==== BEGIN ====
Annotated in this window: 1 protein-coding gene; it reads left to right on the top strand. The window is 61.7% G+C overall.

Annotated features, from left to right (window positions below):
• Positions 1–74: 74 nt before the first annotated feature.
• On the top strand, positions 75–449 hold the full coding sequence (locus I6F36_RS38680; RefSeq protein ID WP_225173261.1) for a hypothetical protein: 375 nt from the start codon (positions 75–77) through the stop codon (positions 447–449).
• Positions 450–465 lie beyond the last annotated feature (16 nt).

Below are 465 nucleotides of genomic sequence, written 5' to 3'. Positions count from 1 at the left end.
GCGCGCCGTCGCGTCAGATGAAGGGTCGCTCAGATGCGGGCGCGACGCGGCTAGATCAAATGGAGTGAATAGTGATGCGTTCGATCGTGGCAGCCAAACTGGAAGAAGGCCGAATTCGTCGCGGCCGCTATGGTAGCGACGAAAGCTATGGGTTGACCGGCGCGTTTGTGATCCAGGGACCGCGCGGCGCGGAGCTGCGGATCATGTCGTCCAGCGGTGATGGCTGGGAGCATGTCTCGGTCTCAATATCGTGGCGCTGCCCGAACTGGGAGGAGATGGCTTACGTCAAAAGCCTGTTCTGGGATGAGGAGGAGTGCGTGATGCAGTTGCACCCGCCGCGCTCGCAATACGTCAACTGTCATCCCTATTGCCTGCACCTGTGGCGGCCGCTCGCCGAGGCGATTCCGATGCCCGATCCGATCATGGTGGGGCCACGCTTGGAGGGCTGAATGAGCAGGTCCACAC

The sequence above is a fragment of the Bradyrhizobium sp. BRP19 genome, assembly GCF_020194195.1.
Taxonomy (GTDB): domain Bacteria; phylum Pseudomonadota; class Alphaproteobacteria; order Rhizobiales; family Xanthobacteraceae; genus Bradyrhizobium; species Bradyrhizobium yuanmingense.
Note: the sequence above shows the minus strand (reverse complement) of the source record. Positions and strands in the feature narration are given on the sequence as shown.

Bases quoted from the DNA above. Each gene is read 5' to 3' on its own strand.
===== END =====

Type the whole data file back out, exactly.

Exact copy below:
Annotated in this window: 1 protein-coding gene; it reads left to right on the top strand. The window is 61.7% G+C overall.

Annotated features, from left to right (window positions below):
• Positions 1–74: 74 nt before the first annotated feature.
• On the top strand, positions 75–449 hold the full coding sequence (locus I6F36_RS38680; RefSeq protein ID WP_225173261.1) for a hypothetical protein: 375 nt from the start codon (positions 75–77) through the stop codon (positions 447–449).
• Positions 450–465 lie beyond the last annotated feature (16 nt).

Below are 465 nucleotides of genomic sequence, written 5' to 3'. Positions count from 1 at the left end.
GCGCGCCGTCGCGTCAGATGAAGGGTCGCTCAGATGCGGGCGCGACGCGGCTAGATCAAATGGAGTGAATAGTGATGCGTTCGATCGTGGCAGCCAAACTGGAAGAAGGCCGAATTCGTCGCGGCCGCTATGGTAGCGACGAAAGCTATGGGTTGACCGGCGCGTTTGTGATCCAGGGACCGCGCGGCGCGGAGCTGCGGATCATGTCGTCCAGCGGTGATGGCTGGGAGCATGTCTCGGTCTCAATATCGTGGCGCTGCCCGAACTGGGAGGAGATGGCTTACGTCAAAAGCCTGTTCTGGGATGAGGAGGAGTGCGTGATGCAGTTGCACCCGCCGCGCTCGCAATACGTCAACTGTCATCCCTATTGCCTGCACCTGTGGCGGCCGCTCGCCGAGGCGATTCCGATGCCCGATCCGATCATGGTGGGGCCACGCTTGGAGGGCTGAATGAGCAGGTCCACAC

The sequence above is a fragment of the Bradyrhizobium sp. BRP19 genome, assembly GCF_020194195.1.
Taxonomy (GTDB): domain Bacteria; phylum Pseudomonadota; class Alphaproteobacteria; order Rhizobiales; family Xanthobacteraceae; genus Bradyrhizobium; species Bradyrhizobium yuanmingense.
Note: the sequence above shows the minus strand (reverse complement) of the source record. Positions and strands in the feature narration are given on the sequence as shown.

Bases quoted from the DNA above. Each gene is read 5' to 3' on its own strand.